Today, we’ll start in the middle of our thoughts by opening with an example that we’re going to return to several times in this week’s posting. You can have a five year lease with an option (in favor of the tenant) to extend its term by five years, or you can have a ten year lease with the tenant having the option to end it at the five year point. In fact, you can do those numbers any way you want. So, what’s the difference?
Psychology aside, probably nothing if the math wizards are at work. Perhaps, one party or the other can play around with the tax treatment given to the lease. But, basically, the present value for each five year segment should be the same. If someone were to suggest that having the right to terminate the lease early protects a tenant against “forgetting” to renew, then why not make the renewal automatic unless the tenant sends a notice to the contrary. Wow, that sure sounds like the right to terminate early in different words. Oh, by the way, most in the real property leasing trade call the early termination option, the right to “kick-out” of the lease.
[Before our readers get too antsy, yes, no matter how one structures this kind of deal, our example can only be considered a five year lease. That’s how lenders will treat it. That’s how potential property purchasers will treat it. But, that’s not where Ruminations is going today.]
Now, there is a kind of “kick-out” right that isn’t the direct equivalent of a lease extension option. That’s the conditional “kick-out” right, one that isn’t available to a tenant unless a prior condition or set of conditions has been met. A very common example is where a tenant (OR A LANDLORD) has the right to end a lease early if an agreed-upon sales level has not been met by an agreed-upon time. [While most landlords don’t care about having such a right, some, especially outlet mall landlords do. But, we digress (as we commonly do)]. This also isn’t where Ruminations is going today.
So, where is Ruminations going? “(It’s) the economy, stupid.” [Attribution: James Carville.]
We like examples. So, we’ll use another one, and then we’ll drill down a little. To make our example simple, we’ll assume that regardless of the length of a particular lease’s term, two years – a hundred years – the parties are happy with a given rent for the first year and a 2% rent increase for every year thereafter. So, it doesn’t matter how you get to ten years – a straight ten year lease or one with five years to start followed by a five year extension term (a five+ five) or a one year term followed by nine successive one year extensions or a ten year lease with one kick-out at the five year point or a ten year lease and the right to kick-out at the end of each year. The rent stream is the same in each case.
So, what’s the difference? Think: transaction cost. It cost the same to negotiate a ten year lease or a “five + five.” In fact, it could cost a little more for the “five + five” if you want to fight over the details of the extension right. Regardless of the length of the lease, it costs as much to ready the premises for delivery. It costs as much to get an SNDA or a lease approval from a lender (in each case, if needed). Those, and other costs, are “transaction costs.” Those are costs each party has to build into the economics of the deal. Presumably, however, a tenant seeking a kick-out right fully accepts that not being able to spread those costs over a long period of time is an explicit cost for the kick-out right it is seeking.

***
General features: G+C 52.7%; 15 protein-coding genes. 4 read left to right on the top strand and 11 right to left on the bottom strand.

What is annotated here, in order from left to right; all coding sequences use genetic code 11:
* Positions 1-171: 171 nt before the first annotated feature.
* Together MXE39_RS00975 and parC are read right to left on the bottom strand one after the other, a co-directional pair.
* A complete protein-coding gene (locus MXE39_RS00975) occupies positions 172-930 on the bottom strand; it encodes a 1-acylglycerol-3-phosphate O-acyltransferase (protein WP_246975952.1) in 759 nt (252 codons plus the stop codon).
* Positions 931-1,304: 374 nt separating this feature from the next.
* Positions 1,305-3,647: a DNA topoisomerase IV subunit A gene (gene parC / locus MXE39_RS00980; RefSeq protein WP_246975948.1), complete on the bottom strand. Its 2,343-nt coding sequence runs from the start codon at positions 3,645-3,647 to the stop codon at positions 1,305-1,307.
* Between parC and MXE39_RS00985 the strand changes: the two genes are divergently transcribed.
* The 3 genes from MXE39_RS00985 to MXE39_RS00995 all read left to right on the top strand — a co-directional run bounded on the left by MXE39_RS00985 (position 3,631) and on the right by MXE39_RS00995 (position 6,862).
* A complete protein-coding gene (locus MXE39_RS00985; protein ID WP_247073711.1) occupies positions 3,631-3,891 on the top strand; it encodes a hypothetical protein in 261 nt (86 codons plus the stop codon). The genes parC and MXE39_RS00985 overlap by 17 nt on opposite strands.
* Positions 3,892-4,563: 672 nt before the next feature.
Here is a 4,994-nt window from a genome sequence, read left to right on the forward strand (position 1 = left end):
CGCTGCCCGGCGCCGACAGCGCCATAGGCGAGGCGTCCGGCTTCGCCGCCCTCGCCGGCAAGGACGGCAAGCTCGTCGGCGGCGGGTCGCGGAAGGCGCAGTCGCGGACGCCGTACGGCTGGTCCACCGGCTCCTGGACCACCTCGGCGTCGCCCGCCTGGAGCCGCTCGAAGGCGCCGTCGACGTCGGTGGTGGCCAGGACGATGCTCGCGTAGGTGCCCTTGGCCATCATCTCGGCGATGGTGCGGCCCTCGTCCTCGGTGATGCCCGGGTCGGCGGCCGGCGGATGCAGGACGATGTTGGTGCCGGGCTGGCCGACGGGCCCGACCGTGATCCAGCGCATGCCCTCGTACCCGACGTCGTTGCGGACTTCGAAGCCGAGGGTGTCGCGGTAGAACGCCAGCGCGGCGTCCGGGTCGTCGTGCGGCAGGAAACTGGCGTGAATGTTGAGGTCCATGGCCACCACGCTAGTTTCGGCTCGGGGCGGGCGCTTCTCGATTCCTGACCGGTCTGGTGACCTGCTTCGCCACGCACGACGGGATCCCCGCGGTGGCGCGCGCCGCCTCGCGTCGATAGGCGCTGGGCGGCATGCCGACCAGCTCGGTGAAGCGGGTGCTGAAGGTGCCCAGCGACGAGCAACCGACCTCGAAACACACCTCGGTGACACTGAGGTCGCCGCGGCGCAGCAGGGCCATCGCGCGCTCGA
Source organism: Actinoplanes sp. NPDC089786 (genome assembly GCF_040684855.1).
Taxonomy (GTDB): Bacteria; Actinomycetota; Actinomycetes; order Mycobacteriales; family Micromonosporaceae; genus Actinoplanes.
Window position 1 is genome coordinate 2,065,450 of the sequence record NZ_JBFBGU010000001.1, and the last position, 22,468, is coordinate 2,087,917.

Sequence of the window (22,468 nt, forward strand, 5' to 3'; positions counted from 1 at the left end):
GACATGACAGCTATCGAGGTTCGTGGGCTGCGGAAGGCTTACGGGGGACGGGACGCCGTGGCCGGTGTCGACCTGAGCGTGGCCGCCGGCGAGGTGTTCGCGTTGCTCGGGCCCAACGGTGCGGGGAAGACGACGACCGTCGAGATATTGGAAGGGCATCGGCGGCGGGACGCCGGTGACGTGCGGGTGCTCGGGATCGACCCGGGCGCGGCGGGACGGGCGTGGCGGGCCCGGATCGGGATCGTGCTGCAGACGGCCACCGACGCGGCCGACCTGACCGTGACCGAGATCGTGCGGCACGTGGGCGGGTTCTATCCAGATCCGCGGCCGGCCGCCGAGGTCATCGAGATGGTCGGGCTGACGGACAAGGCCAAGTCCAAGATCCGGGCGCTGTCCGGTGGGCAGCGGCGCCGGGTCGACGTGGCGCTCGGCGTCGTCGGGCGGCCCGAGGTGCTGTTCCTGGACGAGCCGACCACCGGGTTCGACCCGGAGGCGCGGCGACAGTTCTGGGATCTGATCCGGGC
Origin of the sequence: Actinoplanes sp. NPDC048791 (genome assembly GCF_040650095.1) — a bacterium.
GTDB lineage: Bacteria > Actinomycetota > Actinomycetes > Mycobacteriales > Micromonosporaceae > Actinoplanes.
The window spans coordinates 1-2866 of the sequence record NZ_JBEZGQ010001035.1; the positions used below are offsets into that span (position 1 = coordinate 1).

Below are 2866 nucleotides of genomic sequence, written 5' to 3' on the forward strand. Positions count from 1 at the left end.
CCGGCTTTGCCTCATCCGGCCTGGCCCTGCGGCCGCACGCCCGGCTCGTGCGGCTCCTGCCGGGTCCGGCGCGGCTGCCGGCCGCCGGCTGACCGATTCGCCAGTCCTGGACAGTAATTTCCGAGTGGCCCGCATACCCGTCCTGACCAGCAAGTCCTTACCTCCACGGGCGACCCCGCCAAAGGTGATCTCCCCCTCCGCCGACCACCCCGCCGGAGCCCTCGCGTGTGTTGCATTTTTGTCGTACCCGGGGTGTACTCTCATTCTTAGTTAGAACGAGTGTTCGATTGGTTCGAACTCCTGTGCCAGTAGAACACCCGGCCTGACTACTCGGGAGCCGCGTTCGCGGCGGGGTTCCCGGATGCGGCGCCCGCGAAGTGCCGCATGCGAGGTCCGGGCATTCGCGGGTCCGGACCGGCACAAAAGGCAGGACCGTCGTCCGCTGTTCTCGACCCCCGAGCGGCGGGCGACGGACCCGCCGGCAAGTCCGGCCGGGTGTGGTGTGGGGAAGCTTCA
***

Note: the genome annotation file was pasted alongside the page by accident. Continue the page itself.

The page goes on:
What about a landlord?
To begin, we need to assume that the lease with a “kick-out” is the best deal on the table at the time, and is a better deal than leaving the space empty. Now, to another example.
Suppose the landlord has agreed to spend $100,000 to ready the space for a particular tenant. We’re not talking money spent to put it back in leasable condition to begin with; we’re talking “tenant improvements” for this particular tenant. That’s not “free” to the tenant. The rent is higher with the landlord’s $100,000 than without it. [We’ve written about this HERE.] To keep it simple, we’re going to ignore borrowing costs or “use of money” issues, and posit that the landlord (in this example) will be tacking on $10,000 more rent in each of the ten years of our hypothetical ten year lease. If that’s not satisfying, try to comfort yourself knowing that the 2% hypothetical annual rent increase is “like” interest when applied to this $10,000 annual increment.
[We can’t resist. If there were an extension right beyond the ten year point, why should any agreed-upon annual increase apply to that particular $10,000 annual increment? Shouldn’t the annual “base” rent, so to speak, fall back by $10,000 before setting a year 11 rent? That’s also something to think of when doing a 5+5+5+5. At what point should the landlord’s “loan” burn off? – probably at the five year point.]
Let’s return to the theme of today’s posting – the kick-out right.
Using our example, a landlord who spread its transaction costs (our example, the cost of tenant improvements and other “up front” costs) over a hoped-for ten year term will be pretty unhappy if its tenant does, in fact, kick-out at the five year point. How unhappy? Absorbing the cost unhappy, that’s how unhappy.
Typically, this is an easy mental state (“cost unhappiness”) to overcome. Leases with kick-out rights can condition the right on the tenant “repaying” those unamortized transaction costs to the landlord in the form of a “kick-out” payment. Take note that we wrote “on a tenant ‘repaying’… .” That’s because landlords who bargain for the right to end a lease “before its time,” don’t usually offer to cover the tenant’s up-front transaction costs. They should. Wise tenants know to ask (insist). Let’s drag out a favorite mantra – it’s all “bargaining power.”